Songfacts: What was the place that inspired "Beer Drinkers And Hell Raisers"?

Gibbons: On to a gig in Phoenix, we were driving through a West Texas windstorm. We, the band, were waiting to discover a place with some safe ground cover when the late-night lights of a roadside joint appeared. It was just across the line outside El Paso into New Mexico.

We ducked in quick and came face to face with our kind of folks... those soulful souls seeking solace, not only out of the dust and sand, but out of mind. What chance does one get better than that!?!?! We joined the gathering and started scribbling!

ZZ Top did about 300 dates a year from 1969-1976, culminating in their "Worldwide Texas" tour, a massive undertaking with a prairie backdrop and a stage adorned with live animals, including a black buffalo and longhorn steer. Spent from the road, the band ducked out the disco era with a few years off, which is when Gibbons and Hill grew out their beards. Their solid success continued with Degüello in 1979 and El Loco in 1981, but it was Eliminator, in 1983, that made a mark with the MTV generation. The beards, the babes and the car were exactly what the network was looking for, and their videos played constantly. They were the first act to pick up the thread from one video to the next, with the lucky-dog gas station attendant from "Gimme All Your Lovin'" becoming the "Sharp Dressed Man."

When they made their first album in 1970, ZZ Top didn't have a record deal; by the mid-'80s, they were one of the biggest rock bands in the world. Expect something Texas-sized when they turn 50 next year.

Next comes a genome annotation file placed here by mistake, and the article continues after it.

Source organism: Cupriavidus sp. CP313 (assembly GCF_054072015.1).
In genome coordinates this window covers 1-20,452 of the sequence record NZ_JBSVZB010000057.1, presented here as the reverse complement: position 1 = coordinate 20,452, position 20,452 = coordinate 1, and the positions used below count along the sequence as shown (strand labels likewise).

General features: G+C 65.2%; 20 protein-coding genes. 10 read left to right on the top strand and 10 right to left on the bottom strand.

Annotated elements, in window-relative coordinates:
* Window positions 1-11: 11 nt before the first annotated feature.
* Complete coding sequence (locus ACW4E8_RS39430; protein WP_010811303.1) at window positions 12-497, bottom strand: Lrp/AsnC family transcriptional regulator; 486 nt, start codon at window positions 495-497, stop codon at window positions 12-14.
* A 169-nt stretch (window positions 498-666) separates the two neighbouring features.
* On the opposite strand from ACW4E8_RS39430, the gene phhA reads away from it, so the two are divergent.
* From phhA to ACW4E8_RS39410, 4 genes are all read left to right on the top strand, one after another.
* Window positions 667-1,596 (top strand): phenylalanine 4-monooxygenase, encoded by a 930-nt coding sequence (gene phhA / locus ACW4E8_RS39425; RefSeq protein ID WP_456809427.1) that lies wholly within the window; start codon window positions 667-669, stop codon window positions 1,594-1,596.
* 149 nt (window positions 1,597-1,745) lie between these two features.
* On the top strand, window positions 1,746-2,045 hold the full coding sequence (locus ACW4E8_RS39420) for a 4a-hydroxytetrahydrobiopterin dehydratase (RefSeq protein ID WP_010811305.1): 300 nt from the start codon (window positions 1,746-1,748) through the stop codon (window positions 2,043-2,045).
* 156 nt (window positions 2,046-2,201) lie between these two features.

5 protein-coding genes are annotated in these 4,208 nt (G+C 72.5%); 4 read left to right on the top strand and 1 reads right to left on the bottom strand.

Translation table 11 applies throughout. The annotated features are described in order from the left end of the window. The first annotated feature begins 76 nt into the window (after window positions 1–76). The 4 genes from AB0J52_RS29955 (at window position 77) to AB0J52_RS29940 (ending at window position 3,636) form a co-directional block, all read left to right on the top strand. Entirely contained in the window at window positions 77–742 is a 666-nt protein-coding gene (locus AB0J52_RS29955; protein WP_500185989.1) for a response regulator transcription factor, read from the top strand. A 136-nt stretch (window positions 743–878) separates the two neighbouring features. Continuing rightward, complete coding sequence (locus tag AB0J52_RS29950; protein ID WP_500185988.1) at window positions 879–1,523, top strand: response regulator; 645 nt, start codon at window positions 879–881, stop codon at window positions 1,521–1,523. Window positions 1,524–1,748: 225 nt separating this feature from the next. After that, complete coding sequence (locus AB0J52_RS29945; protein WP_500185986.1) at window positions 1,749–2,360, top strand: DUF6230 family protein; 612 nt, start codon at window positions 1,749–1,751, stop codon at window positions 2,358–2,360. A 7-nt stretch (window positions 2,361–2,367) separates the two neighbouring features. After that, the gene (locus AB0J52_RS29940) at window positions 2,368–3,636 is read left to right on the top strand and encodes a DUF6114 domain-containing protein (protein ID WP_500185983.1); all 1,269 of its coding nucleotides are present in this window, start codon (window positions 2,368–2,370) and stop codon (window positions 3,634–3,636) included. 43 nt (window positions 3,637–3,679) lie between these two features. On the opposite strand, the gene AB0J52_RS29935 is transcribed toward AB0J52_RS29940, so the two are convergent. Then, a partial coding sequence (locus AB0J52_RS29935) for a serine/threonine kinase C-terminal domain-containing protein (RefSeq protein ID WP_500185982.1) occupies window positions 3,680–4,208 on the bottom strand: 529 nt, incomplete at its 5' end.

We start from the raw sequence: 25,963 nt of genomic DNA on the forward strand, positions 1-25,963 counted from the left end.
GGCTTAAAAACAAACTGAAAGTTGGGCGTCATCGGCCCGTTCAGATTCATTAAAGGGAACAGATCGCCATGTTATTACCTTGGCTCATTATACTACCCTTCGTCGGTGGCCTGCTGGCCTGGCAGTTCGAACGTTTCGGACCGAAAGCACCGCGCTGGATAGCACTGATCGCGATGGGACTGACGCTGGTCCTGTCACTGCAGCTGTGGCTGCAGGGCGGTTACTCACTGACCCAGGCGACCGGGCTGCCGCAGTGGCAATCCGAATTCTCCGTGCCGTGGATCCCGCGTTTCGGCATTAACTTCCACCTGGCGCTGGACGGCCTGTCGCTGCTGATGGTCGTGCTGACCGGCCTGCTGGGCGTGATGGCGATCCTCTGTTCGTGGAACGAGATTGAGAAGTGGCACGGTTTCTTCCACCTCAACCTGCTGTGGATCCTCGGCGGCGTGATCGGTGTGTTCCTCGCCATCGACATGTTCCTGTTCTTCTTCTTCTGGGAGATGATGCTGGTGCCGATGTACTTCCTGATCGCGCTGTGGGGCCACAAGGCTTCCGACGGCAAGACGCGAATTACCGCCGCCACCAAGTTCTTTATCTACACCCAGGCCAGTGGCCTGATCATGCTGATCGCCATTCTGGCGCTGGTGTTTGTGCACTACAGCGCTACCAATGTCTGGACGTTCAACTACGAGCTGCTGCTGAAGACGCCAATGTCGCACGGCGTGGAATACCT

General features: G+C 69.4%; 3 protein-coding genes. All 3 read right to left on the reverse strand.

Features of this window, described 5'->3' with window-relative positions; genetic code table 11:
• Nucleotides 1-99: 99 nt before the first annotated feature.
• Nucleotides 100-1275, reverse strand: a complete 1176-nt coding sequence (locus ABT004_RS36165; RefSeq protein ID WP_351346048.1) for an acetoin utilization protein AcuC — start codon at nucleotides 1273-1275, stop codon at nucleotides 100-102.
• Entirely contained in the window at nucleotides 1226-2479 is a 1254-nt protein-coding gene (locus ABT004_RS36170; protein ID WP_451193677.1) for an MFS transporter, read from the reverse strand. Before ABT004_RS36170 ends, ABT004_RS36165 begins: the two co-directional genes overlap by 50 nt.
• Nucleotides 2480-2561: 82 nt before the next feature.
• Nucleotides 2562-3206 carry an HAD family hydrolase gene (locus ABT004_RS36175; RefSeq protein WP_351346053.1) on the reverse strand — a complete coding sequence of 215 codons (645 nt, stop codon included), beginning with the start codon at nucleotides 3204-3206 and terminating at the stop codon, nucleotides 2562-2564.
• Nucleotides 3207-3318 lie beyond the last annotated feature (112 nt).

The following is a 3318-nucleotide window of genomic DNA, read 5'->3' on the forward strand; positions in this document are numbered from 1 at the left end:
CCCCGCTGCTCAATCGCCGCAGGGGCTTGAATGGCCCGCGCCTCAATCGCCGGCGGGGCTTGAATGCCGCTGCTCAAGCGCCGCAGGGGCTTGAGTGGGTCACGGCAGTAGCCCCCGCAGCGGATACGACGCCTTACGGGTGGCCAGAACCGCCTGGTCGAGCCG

Songfacts: What's the best use of a ZZ Top song in a movie or TV show?

Gibbons: Gotta be the use of "Sleeping Bag" from Eliminator in the recent I, Tonya. It's absolutely true-to-life and period correct.

When the recorded ZZ version wrapped up, it became a ZZ favorite. When it became a natural working as a piece with figure skating as a drop, it made us think about taking on recording a ballet some day. Nah, just kidding!

Songfacts: You have some great covers on The Big Bad Blues, including songs by Muddy Waters and Bo Diddley. What are the challenges in reworking songs by those artists?

Gibbons: The challenges? They're big! Taking some classic works of art into the ethos of believability requires one simple escape... take it on the total natural. Play 'em with reckless abandon until the feeling takes over. As Muddy Waters once stated, "Don't have to make the best one, just make a good one!"

Songfacts: What's the hidden gem in the ZZ Top catalog?

Gibbons: Was just thinking about "It's Only Love" from Tejas. It's a blues/country combo platter that owes something to the immortal Jimmy Reed insofar as "Baby, what you tryin' to do" is a lyric inspired by Jimmy's "Baby What You Want Me To Do." It's "fonky" with an "o."

August 31, 2018
Get The Big Bad Blues at billygibbons.com
Here's our interview with Leslie West

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Comments: 7

  • Gorman from Lancaster, PaThe bearded one is wise...
  • Rick from Los AngelesHe is absolutely correct about "It's Only Love". The whole Tejas album is possibly their best & definitely their most overlooked, but beware - in the 80s they replaced the drums with triggers for the ZZ Top 6 Pack release, and that's the only CD that's available, to my knowledge. Currently you have to get an LP to hear it with the original drums, which is the only way to hear it.
  • Randy from Liverpool, NySaw an Eliminator car just yesterday and thought of Mr. Gibbons. Except this one was white and wasn't carrying a bunch of babes.
  • Shawn from MarylandI love me some ZZ Top. I still remember where I was when I first heard "I'm Bad, I'm Nationwide" and "Cheap Sunglasses" (Rome AFB, NY). :)
  • Paul from Croydon, PaThanx for the great article on one of rock's very best, Mr. Billy Gibbons. Can't wait for The Big Bad Blues to come out! Peace!
  • Richard Sanguinetti from Taylor, TxHe has a good touch
    You can feel his heart and emotion when he plays
  • Phil from Seattle, WaThank you! I love the guy.